Author : Jacob Lothyan

The strobe effect of the cherries in my rear window made me instantly nauseous. All uniforms made me nervous these days. Now I had one walking up the side of my car, and I couldn’t help feeling suspect. I rolled down the window before he arrived, holding my Global Citizen ID at the ready.

He snatched away my ID, taking a cursory glance before stuffing it in his bulky breast pocket. Despite a pitch black, moonless night, he wore large, round shades that were impenetrable. In a flat tone he asked, “Do you know why I pulled you over tonight?”

I hadn’t considered this prior to his asking. Why did he pull me over? I assumed he saw the guilt I felt, but that is no reason to pull somebody over, not even during times like these. Was I speeding? Is my taillight out? Did I swerve? “No,” I blurted, more in answer to my own questions than his.

He smirked and leaned in until his face was on level with my own. Still smirking, he started tapping the frame of his shades. I shook my head in response, not immediately understanding what he was attempting to insinuate. As I shook my head, I felt my own glasses move against my temples, I felt them shift on the bridge of my nose, and my heart sank. The uniform grinned wider and nodded. “Step out of the vehicle.” As I got out of the car, he asked, “Do you have a prescription,”

If I lied, he would know. “No,” I confessed. I felt like crying.

“Glasses,” he demanded, extending an open hand.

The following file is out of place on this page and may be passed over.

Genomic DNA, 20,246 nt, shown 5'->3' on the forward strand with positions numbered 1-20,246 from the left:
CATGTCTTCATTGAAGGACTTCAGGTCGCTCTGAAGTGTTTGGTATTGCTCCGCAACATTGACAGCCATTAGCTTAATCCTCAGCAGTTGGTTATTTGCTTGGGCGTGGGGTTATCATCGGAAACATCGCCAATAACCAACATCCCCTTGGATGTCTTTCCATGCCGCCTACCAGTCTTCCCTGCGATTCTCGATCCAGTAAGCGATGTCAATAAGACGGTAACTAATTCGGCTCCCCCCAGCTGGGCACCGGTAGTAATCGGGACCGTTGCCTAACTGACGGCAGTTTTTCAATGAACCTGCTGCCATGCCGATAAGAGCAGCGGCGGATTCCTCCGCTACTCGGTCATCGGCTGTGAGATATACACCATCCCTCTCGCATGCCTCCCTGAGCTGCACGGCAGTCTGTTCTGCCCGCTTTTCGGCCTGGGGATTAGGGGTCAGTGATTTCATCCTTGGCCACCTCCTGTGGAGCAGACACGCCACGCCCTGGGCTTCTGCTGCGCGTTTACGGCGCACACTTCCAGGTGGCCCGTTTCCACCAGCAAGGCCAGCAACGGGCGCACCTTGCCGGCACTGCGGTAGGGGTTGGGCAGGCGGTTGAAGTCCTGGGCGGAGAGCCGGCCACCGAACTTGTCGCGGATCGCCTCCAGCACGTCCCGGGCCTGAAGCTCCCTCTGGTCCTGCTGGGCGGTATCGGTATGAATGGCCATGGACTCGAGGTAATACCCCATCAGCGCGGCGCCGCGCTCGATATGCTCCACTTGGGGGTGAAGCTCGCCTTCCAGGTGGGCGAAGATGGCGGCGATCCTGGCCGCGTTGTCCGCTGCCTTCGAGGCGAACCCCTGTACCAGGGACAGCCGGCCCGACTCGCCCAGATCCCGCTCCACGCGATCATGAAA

I sheepishly pulled the glasses away from my face and handed them over. He tucked them into his breast pocket with my ID. “Don’t blink,” he ordered, pulling an optometer from his utility belt.

I stared blankly forward as the laser passed over both of my eyes. After just a few seconds, the optometer beeped. “Yup,” he taunted, as if the optometer merely confirmed his suspicions. “Mild presbyopia. Certainly not enough to require glasses for driving.”

“Officer—” I pleaded.

I was cut off by the uniform speaking over his com. “Unit 1276. Suspect detained for a possible 451. Stand by.”

The com answered back, “10-4. Standing by.”

“Where are they?” the uniform inquired. “This will be a lot easier if you cooperate.”

He was right about that. It was just so hard to get any these days, let alone the gems I was holding. Still, I conceded. “The door panel,” I whispered, motioning with my head.

The uniform appraised the door for only a second before ripping the panel clean off, spilling Vonnegut, Asimov, and Bradbury all over the damp concrete. He kicked them into the middle of the road as if he was a child playing with a banana slug that otherwise repulsed him. “Come over here,” he snapped.

I arrived to find the uniform holding out a bottle of lighter fluid and a match. “You know what you have to do,” he scolded. I took the fluid and match reluctantly. I was crying before I had fully saturated the first novel. As I dropped the lit match onto the pile, I began sobbing and fell to my knees.

The uniform grabbed my ID and glasses from his breast pocket. He threw the ID down into my lap. “Next time you won’t be so lucky,” he warned, the fire dancing menacingly in his shades. I heard my reading glasses crunch within his fist. The glass fell like a powdery snow, the frames a twisted, empty skeleton.


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